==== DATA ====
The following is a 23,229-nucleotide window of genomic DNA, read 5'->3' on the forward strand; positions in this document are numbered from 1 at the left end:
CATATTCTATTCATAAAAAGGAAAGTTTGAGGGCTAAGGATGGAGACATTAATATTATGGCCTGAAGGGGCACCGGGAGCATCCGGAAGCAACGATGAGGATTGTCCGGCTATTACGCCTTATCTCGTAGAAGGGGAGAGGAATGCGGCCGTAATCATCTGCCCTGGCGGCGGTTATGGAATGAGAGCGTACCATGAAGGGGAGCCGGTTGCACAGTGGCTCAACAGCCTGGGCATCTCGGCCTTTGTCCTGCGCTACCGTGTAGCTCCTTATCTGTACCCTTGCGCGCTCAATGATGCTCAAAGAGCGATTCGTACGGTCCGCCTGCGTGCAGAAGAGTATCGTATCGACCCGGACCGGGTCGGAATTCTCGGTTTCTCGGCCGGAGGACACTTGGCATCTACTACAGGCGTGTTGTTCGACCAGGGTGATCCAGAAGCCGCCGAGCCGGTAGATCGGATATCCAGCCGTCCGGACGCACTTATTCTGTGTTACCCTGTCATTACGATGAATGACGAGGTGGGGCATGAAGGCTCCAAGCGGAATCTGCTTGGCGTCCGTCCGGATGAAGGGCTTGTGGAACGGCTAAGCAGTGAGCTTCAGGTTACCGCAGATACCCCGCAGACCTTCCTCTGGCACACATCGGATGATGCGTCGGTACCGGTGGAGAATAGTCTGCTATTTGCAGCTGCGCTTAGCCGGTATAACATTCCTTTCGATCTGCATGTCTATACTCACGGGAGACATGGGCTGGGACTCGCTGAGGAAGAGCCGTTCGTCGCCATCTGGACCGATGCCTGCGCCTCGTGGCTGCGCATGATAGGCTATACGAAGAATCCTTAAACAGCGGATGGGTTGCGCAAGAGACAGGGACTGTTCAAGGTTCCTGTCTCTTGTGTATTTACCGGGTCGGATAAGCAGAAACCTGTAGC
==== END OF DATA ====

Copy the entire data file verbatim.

The following is a 23,229-nucleotide window of genomic DNA, read 5'->3' on the forward strand; positions in this document are numbered from 1 at the left end:
CATATTCTATTCATAAAAAGGAAAGTTTGAGGGCTAAGGATGGAGACATTAATATTATGGCCTGAAGGGGCACCGGGAGCATCCGGAAGCAACGATGAGGATTGTCCGGCTATTACGCCTTATCTCGTAGAAGGGGAGAGGAATGCGGCCGTAATCATCTGCCCTGGCGGCGGTTATGGAATGAGAGCGTACCATGAAGGGGAGCCGGTTGCACAGTGGCTCAACAGCCTGGGCATCTCGGCCTTTGTCCTGCGCTACCGTGTAGCTCCTTATCTGTACCCTTGCGCGCTCAATGATGCTCAAAGAGCGATTCGTACGGTCCGCCTGCGTGCAGAAGAGTATCGTATCGACCCGGACCGGGTCGGAATTCTCGGTTTCTCGGCCGGAGGACACTTGGCATCTACTACAGGCGTGTTGTTCGACCAGGGTGATCCAGAAGCCGCCGAGCCGGTAGATCGGATATCCAGCCGTCCGGACGCACTTATTCTGTGTTACCCTGTCATTACGATGAATGACGAGGTGGGGCATGAAGGCTCCAAGCGGAATCTGCTTGGCGTCCGTCCGGATGAAGGGCTTGTGGAACGGCTAAGCAGTGAGCTTCAGGTTACCGCAGATACCCCGCAGACCTTCCTCTGGCACACATCGGATGATGCGTCGGTACCGGTGGAGAATAGTCTGCTATTTGCAGCTGCGCTTAGCCGGTATAACATTCCTTTCGATCTGCATGTCTATACTCACGGGAGACATGGGCTGGGACTCGCTGAGGAAGAGCCGTTCGTCGCCATCTGGACCGATGCCTGCGCCTCGTGGCTGCGCATGATAGGCTATACGAAGAATCCTTAAACAGCGGATGGGTTGCGCAAGAGACAGGGACTGTTCAAGGTTCCTGTCTCTTGTGTATTTACCGGGTCGGATAAGCAGAAACCTGTAGC